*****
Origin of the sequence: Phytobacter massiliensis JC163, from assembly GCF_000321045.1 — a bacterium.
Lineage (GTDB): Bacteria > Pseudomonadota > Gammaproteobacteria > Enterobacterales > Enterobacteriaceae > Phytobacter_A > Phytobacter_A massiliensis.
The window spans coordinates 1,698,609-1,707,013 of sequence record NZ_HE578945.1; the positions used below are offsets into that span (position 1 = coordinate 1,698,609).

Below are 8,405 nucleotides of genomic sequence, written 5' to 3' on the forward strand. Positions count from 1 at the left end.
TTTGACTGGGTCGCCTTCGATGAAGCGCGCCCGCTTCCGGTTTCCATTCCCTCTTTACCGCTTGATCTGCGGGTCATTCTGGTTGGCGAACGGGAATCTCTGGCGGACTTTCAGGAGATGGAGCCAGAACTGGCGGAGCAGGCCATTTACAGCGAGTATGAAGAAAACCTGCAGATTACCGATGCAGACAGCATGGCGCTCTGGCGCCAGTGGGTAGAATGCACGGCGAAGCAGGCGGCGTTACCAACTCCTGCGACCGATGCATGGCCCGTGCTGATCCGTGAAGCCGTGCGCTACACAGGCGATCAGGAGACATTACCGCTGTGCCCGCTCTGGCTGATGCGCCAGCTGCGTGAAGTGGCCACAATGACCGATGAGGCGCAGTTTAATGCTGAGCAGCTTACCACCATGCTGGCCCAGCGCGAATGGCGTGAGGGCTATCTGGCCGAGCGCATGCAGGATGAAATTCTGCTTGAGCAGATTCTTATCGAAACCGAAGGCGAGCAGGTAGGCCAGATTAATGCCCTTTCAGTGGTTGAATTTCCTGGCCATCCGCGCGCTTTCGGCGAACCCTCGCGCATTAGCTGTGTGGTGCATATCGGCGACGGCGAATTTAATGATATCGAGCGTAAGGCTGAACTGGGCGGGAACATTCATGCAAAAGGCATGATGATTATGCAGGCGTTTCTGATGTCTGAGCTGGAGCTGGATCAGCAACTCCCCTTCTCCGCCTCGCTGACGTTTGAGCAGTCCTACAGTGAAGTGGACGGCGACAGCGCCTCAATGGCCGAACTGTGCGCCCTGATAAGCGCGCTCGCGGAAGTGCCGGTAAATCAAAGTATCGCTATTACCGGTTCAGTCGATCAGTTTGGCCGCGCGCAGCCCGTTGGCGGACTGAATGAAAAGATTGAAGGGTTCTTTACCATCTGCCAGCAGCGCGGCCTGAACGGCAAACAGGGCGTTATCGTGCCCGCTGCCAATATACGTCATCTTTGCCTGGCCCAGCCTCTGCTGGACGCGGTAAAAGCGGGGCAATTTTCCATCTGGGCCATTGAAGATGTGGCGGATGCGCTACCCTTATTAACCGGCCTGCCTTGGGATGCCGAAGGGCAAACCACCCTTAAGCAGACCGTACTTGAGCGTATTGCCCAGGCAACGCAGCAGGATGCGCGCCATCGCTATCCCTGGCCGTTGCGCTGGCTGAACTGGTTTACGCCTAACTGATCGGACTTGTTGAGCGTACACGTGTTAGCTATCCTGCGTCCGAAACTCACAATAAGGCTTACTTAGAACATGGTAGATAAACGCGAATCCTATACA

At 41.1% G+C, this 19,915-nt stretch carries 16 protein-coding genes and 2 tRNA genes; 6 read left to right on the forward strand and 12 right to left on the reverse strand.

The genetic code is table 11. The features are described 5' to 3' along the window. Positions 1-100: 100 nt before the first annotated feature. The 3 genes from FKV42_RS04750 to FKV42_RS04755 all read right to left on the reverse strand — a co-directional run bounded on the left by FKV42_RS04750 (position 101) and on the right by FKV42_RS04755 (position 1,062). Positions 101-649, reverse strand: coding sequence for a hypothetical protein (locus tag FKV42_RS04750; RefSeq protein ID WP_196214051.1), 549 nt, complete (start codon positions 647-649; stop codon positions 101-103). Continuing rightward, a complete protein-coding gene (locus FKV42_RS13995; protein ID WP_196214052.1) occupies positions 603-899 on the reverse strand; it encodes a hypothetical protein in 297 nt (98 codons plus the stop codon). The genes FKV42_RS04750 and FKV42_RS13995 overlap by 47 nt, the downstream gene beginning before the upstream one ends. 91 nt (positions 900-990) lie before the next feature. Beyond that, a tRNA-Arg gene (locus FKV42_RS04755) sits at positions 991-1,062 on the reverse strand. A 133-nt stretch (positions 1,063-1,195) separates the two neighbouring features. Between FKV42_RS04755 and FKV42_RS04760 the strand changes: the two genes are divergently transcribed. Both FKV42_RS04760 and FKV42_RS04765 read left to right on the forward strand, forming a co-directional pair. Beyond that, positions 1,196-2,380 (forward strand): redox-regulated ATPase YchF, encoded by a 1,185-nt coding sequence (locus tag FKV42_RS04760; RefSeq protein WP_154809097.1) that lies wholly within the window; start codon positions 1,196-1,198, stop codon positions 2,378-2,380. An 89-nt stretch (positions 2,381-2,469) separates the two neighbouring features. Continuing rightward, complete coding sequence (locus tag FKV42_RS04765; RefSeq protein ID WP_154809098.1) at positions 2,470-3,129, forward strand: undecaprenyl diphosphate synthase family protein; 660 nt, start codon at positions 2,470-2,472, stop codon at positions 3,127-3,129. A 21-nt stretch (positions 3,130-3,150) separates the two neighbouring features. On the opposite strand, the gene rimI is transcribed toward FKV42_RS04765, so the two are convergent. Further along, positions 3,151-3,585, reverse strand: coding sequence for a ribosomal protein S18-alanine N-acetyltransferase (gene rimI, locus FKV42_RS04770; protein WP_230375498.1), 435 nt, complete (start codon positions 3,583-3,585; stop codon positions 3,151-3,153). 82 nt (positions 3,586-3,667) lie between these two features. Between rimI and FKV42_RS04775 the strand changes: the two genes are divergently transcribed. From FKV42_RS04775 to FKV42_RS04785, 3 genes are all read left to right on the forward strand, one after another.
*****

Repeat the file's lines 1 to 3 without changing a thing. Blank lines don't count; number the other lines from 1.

Origin of the sequence: Phytobacter massiliensis JC163, from assembly GCF_000321045.1 — a bacterium.
Lineage (GTDB): Bacteria > Pseudomonadota > Gammaproteobacteria > Enterobacterales > Enterobacteriaceae > Phytobacter_A > Phytobacter_A massiliensis.
The window spans coordinates 1,698,609-1,707,013 of sequence record NZ_HE578945.1; the positions used below are offsets into that span (position 1 = coordinate 1,698,609).